June 11, 2013

The Etiquette of Engagements and Weddings - a parody

The following in an excerpt from Donald Ogden Stewart's 1922 etiquette book, Perfect Behavior, A Guide for Ladies and Gentlemen in All Social Crises.  It was supposed to be a parody of etiquette books of the era.  Stewart was a member of the Algonquin Round Table and would eventually win an Academy Award for screenwriting for The Philadelphia Story.





The Bride-to-Be

Before the public announcement of the engagement it is customary for the bride-to-be to write personal letters to all other young men to whom she happens to be engaged at the time. These notes should be kindly, sympathetic and tactful. The same note can be written to all, provided there is no chance of their comparing notes. The following is suggested:

"Dear Bob--

 Bob, I want you to be the very first to know that I am engaged to Richard Roe. I want you to like him, Bob, because he is a fine fellow and I would rather have you like him than any one I know. I feel that he and I shall be very happy together, and I want you to be the first to know about it. Your friendship will always remain one of the brightest things in my life, Bob, but, of course, I probably won't be able to go to the Aiken dance with you now. Please don't tell anybody about it yet. I shall never forget the happy times you and I had together, Bob, and will you please return those silly letters of mine. I am sending you yours."

...Selecting the Bridal Party 

As soon as the engagement has been announced it is the duty of the prospective bride to select a maid-of-honor and eight or ten bridesmaids, while the groom must choose his best man and ushers. In making these selections it should be carefully borne in mind that no wedding party is complete without the following:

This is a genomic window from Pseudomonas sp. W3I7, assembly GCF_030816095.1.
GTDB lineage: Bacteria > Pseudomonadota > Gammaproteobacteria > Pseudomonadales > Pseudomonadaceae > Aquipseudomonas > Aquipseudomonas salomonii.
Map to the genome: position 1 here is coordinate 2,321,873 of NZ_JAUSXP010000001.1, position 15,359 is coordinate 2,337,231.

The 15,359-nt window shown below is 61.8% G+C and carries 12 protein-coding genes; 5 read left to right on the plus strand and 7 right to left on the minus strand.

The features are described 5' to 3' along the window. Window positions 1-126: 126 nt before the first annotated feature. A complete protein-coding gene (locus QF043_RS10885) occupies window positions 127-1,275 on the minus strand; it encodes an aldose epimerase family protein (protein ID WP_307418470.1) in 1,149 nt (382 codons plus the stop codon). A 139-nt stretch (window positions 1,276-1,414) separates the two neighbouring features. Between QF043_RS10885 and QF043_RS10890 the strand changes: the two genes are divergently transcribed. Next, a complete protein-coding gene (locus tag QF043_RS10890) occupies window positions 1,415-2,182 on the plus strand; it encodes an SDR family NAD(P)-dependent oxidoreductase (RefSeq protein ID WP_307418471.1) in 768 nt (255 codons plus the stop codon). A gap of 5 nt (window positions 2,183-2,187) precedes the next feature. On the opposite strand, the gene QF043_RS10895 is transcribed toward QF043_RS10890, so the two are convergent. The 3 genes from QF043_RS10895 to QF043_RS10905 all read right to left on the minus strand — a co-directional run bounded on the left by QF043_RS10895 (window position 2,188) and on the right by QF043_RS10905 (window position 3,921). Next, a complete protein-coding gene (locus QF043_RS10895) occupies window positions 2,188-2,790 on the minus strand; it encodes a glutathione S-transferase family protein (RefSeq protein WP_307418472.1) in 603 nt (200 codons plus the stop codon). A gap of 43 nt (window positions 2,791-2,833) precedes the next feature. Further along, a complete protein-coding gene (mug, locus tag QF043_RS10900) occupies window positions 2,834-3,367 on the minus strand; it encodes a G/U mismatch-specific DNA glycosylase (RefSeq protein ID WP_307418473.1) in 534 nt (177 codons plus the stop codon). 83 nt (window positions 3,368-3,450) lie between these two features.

1 bridesmaid who danced twice with the Prince of Wales.
2 Bridesmaids who never danced more than once with anybody. 1 bridesmaid who doesn't "Pet."
1 bridesmaid who was expelled from Miss Spence's.
1 bridesmaid who talks "Southern."
1 bridesmaid who met Douglas Fairbanks once.
1 bridesmaid who rowed on the crew at Wellesley.
1 usher who doesn't drink anything.
9 ushers who drink anything.

In some localities, following the announcement, it is customary for the bride's friends, to give for her a number of "showers." These are for the purpose of providing her with various necessities for her wedded household life. These affairs should be informal and only her dearest or wealthiest friends should be invited. A clever bride will generally arrange secretly for several of these "showers" by promising a certain percentage (usually 15% of the gross up to $500.00 and 25% bonus on all over that amount) to the friend who gives the party. Some of the more customary "showers" of common household articles for the new bride are toothpaste, milk of magnesia, screen doors, copies of Service's poems, Cape Cod lighters, pictures of "Age of Innocence" and back numbers of the "Atlantic Monthly."

Invitations and Wedding Presents